Blog

The Next ‘Great’ Is Here: How Leaders Can Capitalize On The “Great Reassessment” -- Series 3


We’ve talked a bit in previous posts about the “Great Resignation” and how leaders must prepare to engage their workforce and lead with empathy.
When we look at getting work done now and in the future, organizations must look at their entire workforce, not just their full-time employees. This includes temporary workers, contractors, freelancers, SOW-based talent, consultants (what we call the extended workforce) -- the list goes on and on. With that comes a series of intersecting and changing relationships between suppliers, workers, and the enterprise that companies must manage appropriately or risk missing a key foundational component of this transformation. 

The need to keep all of these parties connected and engaged is critical to the success of an organization and its workers. This collection of workers, which, during a recent webinar, Ardent Partners predicted will outpace traditional full-time employment in the next two to five years, must be attracted, engaged, and retained differently from the past. Workers today want more control over their data, their career, and how they navigate through an organization. User experience has never been more important.

What can leaders do?

Top talent has more choices than ever before -- not only in where they work but how. Flexibility comes in many forms, both in remote vs. office settings, and includes how workers set their schedules. If you aren’t actively listening to what your workforce wants and providing the technology that makes it possible to seamlessly engage and communicate with them in this new world, you will miss out. 

Forbes and BCG presented data showing that 58% of the companies they polled are “well along in their thinking on, and in some cases already experimenting with, new remote and hybrid work models.” But this leaves 42% who have made “little progress or haven’t started yet.” Of the 58%, two-thirds are focused on back-to-office solutioning, and over half on what technology they need to make the future of work a reality.

How engagement happens is key

Leaders must understand that both the way people are working (full-time versus the extended workforce) and how they are working is changing rapidly. Managing people is no easy task. Managing people remotely who don’t have a long work history with your organization or have worked in many different departments can feel daunting. For all parties to be successful, there must be dedicated, agile, flexible processes in place that are user-friendly and focused on how all parties -- be it suppliers, workers, and the enterprise -- engage.

Shift thinking to new ways of work

In a recent Seattle Times article, the author highlighted one such group of workers that are changing how they engage with work -- nurses. Citing the pandemic, an “aging, burned out and retiring nurse workforce,” and other factors, has full-time nurses leaving their jobs in lieu of traveling work, a more flexible, lucrative career.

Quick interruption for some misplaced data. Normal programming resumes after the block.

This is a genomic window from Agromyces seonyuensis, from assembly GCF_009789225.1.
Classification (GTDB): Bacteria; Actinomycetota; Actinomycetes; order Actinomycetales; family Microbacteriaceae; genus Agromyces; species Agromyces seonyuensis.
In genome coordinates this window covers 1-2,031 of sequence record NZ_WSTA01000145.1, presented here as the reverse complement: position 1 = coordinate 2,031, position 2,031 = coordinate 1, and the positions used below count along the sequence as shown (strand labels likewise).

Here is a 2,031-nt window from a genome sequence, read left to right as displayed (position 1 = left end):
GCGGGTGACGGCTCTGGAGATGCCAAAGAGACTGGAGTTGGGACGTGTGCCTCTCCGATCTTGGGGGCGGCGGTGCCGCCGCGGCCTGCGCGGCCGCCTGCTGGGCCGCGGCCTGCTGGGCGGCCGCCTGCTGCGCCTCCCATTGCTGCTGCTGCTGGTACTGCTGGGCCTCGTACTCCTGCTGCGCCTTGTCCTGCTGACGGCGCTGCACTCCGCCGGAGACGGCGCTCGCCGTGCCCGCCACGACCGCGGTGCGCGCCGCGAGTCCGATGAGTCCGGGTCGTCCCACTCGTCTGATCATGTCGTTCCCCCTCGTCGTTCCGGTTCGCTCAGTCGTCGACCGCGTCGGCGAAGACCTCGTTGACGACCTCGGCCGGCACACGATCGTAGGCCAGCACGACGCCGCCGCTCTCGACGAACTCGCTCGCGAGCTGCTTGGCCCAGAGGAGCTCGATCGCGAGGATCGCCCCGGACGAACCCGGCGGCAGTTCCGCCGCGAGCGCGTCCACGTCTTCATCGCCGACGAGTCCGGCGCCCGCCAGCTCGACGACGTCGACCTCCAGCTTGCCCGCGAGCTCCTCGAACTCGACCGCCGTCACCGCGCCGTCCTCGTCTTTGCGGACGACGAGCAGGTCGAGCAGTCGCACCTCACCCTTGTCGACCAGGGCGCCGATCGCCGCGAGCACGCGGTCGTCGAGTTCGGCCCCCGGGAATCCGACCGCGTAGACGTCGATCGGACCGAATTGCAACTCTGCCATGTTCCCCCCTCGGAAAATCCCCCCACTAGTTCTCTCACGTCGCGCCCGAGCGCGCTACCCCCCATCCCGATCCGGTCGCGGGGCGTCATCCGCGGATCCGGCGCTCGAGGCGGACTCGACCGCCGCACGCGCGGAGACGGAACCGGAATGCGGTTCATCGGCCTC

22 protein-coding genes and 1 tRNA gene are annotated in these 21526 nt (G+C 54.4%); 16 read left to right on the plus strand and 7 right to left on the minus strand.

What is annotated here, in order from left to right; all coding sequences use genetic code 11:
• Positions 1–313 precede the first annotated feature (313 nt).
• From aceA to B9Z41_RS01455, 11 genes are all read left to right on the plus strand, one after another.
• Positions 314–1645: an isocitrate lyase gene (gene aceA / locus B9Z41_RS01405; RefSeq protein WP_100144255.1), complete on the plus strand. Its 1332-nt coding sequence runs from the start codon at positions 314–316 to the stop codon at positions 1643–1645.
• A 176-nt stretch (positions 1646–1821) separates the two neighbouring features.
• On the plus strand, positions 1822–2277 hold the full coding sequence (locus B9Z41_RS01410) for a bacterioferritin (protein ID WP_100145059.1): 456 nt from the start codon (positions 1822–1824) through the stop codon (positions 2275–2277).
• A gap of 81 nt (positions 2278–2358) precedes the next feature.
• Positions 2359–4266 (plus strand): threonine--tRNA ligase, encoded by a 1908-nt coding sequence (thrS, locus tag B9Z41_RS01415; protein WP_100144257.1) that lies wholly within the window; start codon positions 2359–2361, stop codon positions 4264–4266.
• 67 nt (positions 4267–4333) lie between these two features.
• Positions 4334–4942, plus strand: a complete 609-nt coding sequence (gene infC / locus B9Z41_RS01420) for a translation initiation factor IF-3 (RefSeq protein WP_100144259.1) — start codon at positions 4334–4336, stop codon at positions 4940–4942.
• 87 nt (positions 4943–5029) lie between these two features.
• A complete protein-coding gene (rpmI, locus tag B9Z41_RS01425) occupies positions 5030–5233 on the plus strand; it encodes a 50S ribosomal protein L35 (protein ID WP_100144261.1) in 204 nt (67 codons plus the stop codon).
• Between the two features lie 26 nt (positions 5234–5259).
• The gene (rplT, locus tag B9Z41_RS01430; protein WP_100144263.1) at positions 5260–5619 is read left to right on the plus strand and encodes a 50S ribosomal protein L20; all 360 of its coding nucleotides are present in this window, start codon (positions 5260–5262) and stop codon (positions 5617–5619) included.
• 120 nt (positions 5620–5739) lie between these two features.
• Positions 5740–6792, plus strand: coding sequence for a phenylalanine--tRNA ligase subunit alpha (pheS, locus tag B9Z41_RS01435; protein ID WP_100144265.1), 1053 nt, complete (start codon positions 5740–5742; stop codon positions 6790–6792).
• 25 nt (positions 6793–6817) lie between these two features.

“We need a better way to think about how we oversee and distribute and monitor the supply of our health-care workforce,” said Bianca K. Frogner, director of the Center for Health Workforce Studies at the University of Washington School of Medicine. “We don’t have any kind of centralized workforce commission in this country.”

This is happening throughout all industries and work, where full-time teachers, ER doctors, engineers, and developers are leaving their full-time roles for work as contractors and freelancers. While how they are engaged is changing, companies must be prepared to continue to develop, train, and offer incentives to bring this top talent to the table. If they don’t have the technology to do so, they will be left with a major talent shortage.

Extended workforce systems provide a talent centric system of record

As organizations get their arms around the growing non-employee workforce, consideration must be given for how to properly manage this talent. The majority of the extended workforce isn’t coming in under a standard time and materials, bill rate model. Statement of work and project-based billing and invoicing is complex. How companies manage their job profiles for tracking purposes across their engagement is also tricky. Because of this, extended workers don’t fit into traditional HR systems of record and need a purpose-built solution designed for the extended workforce.

What’s more, effectively supporting three agendas (enterprise, workers, suppliers) at the same time requires a solution that’s designed to do just that. Extended workforce systems must be worker-centric, making it easy to take into account the various needs and preferences of the worker, allowing them to be mobilized in a scalable way. They also need to give workers and suppliers more control over their data and how they interact with technology, providing the flexibility and configurability necessary for them to get work done. 

As a leader, how you adapt to all the changes and nuances happening is more critical than ever. If you’ve enjoyed our three-part series: The Great Reassessment: How Leaders Can Plan and Lead Tomorrow’s Workforce and want to learn more, please contact marketing@utmost.co.

Similar posts

Get notified of the latest insights on extended workforce management

Subscribe to get invitations to exclusive events, interviews with contingent workforce program leads, and the latest research on best practices for extended workforce programs for Workday customers.